I was born in 1956 right here in Baltimore, so I guess that makes me very young! Yes I am the youngest of twins, she was about five minutes older than me. Growing up we were very close and that bond remains today we go shopping and everything. My sister is very accepting which actually makes me very nervous at times. The funny part is I remember while growing up I used to unconsciously hold my hand with a bent wrist. She would get really upset, saying, “That irks me!” My sister had a teacher in the fourth grade who was killed and I inquired why would someone do this to such a nice man. My mother said, “You don’t know about ‘’those kind of people.” So I was informed early on that gay and transgender people are not accepted and their lives were often taken because they were out in the open about who they were.
“God does not make mistakes. God allows struggle to see how we will come out of them.” This belief is what keeps Mr. Walker moving forward as he continually learns to accept himself as a transgender person. While sitting with Mr. Walker it was not easy to detect the countless life experiences on his face. His deep, dark, flawless skin highlighted with a smile that illuminated the room complimented by the small framed smart glasses that cannot possibly convey the wisdom amassed over the years, Mr. Walker revisited poignant moments that have defined his life.
One night mid or late 70s I’m sleeping in my bed and it’s about 3 a.m. and the phone rings and it’s this kid. This was in the days when every telephone was personally installed by a Ma Bell representative and you could never turn the damn things off.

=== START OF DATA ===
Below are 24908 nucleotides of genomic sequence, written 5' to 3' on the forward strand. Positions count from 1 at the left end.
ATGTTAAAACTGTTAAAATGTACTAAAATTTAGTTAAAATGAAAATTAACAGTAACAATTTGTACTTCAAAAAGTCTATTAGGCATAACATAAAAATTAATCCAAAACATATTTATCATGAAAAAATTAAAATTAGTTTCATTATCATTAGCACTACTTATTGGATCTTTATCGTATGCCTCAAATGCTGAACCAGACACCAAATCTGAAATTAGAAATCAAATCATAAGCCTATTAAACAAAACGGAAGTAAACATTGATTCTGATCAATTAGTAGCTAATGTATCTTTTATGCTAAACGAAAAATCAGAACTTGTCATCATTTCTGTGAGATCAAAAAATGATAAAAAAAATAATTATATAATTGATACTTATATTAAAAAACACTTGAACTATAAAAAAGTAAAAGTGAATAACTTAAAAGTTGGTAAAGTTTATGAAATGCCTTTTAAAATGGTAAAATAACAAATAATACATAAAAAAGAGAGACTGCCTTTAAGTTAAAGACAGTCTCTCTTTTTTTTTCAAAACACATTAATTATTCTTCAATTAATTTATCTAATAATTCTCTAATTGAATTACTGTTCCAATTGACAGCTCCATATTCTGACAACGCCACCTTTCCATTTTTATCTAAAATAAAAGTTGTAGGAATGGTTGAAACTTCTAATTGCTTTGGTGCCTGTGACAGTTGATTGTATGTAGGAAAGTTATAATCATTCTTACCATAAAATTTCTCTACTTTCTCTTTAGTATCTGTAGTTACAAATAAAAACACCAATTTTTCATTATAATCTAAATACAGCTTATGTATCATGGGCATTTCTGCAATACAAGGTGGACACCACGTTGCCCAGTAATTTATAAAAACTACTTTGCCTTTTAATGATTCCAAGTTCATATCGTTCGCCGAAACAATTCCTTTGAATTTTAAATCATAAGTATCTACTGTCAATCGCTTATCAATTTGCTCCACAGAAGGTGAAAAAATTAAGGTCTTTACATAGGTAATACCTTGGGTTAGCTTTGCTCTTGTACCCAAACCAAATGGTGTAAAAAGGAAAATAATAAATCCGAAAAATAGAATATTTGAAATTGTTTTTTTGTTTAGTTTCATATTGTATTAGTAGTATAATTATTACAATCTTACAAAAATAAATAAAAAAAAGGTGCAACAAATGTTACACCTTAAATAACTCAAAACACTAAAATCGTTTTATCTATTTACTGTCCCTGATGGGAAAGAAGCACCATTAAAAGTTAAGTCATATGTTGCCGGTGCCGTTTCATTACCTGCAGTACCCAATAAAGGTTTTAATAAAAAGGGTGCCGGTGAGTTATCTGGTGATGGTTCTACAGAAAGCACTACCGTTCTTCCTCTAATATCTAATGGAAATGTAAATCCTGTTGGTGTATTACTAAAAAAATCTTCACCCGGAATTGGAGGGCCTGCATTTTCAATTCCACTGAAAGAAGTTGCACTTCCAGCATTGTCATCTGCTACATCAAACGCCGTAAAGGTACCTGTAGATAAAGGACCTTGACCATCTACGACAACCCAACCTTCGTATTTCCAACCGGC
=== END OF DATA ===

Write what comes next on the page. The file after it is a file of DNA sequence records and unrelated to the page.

I remember like it was yesterday, the day she was born. When I saw her pretty little face I knew that my life had taken on a new meaning. I was in law school, newly married, and a proud father. Those days seem to haunt me, on days like this. Days when the seasons are in between winter and spring, the extra hour of light on the never-ending clock shines through, exposing my holes. Holes created by year of pain. Pain only a parent knows when they lose a child. My only child. My baby girl.
I recently had the opportunity to sit down with Mr. R. A. Walker, an African-American Transgender man born and raised in Baltimore City. Born in 1962, I asked if he remembered the Civil Rights movement. Immediately his head reared back, smirking and assuredly told me, “Yes I do!” “They took that lady’s handbag!” he recounted. See, right across the street from my church was a white church and the next thing I knew a man came into our church alerting us to ‘shut down the church, go home, Martin Luther King been shot!’ We rushed home to be met to my community in turmoil.
REACHING OUT TO THE GAY AND LESBIAN COMMUNITY?
ADVERTISE IN BALTIMORE OUTLOUD WITH PRIDE!
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